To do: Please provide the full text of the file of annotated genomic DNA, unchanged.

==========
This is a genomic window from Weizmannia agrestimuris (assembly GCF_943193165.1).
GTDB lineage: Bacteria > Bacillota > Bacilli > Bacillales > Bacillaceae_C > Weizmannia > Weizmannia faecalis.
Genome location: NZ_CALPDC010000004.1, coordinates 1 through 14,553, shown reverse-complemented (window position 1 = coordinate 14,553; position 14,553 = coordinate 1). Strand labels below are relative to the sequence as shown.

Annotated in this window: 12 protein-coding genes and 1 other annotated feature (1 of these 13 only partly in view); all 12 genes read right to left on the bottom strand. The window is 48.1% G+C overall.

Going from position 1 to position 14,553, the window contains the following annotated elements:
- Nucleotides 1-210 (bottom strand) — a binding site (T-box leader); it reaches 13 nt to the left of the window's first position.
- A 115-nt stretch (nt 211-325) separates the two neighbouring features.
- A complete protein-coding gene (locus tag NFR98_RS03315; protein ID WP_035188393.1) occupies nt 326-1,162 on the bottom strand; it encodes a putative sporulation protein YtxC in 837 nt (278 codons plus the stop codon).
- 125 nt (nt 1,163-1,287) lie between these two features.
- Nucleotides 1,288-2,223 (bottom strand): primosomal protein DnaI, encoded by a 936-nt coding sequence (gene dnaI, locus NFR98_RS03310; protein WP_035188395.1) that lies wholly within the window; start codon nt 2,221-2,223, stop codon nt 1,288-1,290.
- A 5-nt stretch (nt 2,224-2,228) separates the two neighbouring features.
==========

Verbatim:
This is a genomic window from Weizmannia agrestimuris (assembly GCF_943193165.1).
GTDB lineage: Bacteria > Bacillota > Bacilli > Bacillales > Bacillaceae_C > Weizmannia > Weizmannia faecalis.
Genome location: NZ_CALPDC010000004.1, coordinates 1 through 14,553, shown reverse-complemented (window position 1 = coordinate 14,553; position 14,553 = coordinate 1). Strand labels below are relative to the sequence as shown.

Annotated in this window: 12 protein-coding genes and 1 other annotated feature (1 of these 13 only partly in view); all 12 genes read right to left on the bottom strand. The window is 48.1% G+C overall.

Going from position 1 to position 14,553, the window contains the following annotated elements:
- Nucleotides 1-210 (bottom strand) — a binding site (T-box leader); it reaches 13 nt to the left of the window's first position.
- A 115-nt stretch (nt 211-325) separates the two neighbouring features.
- A complete protein-coding gene (locus tag NFR98_RS03315; protein ID WP_035188393.1) occupies nt 326-1,162 on the bottom strand; it encodes a putative sporulation protein YtxC in 837 nt (278 codons plus the stop codon).
- 125 nt (nt 1,163-1,287) lie between these two features.
- Nucleotides 1,288-2,223 (bottom strand): primosomal protein DnaI, encoded by a 936-nt coding sequence (gene dnaI, locus NFR98_RS03310; protein WP_035188395.1) that lies wholly within the window; start codon nt 2,221-2,223, stop codon nt 1,288-1,290.
- A 5-nt stretch (nt 2,224-2,228) separates the two neighbouring features.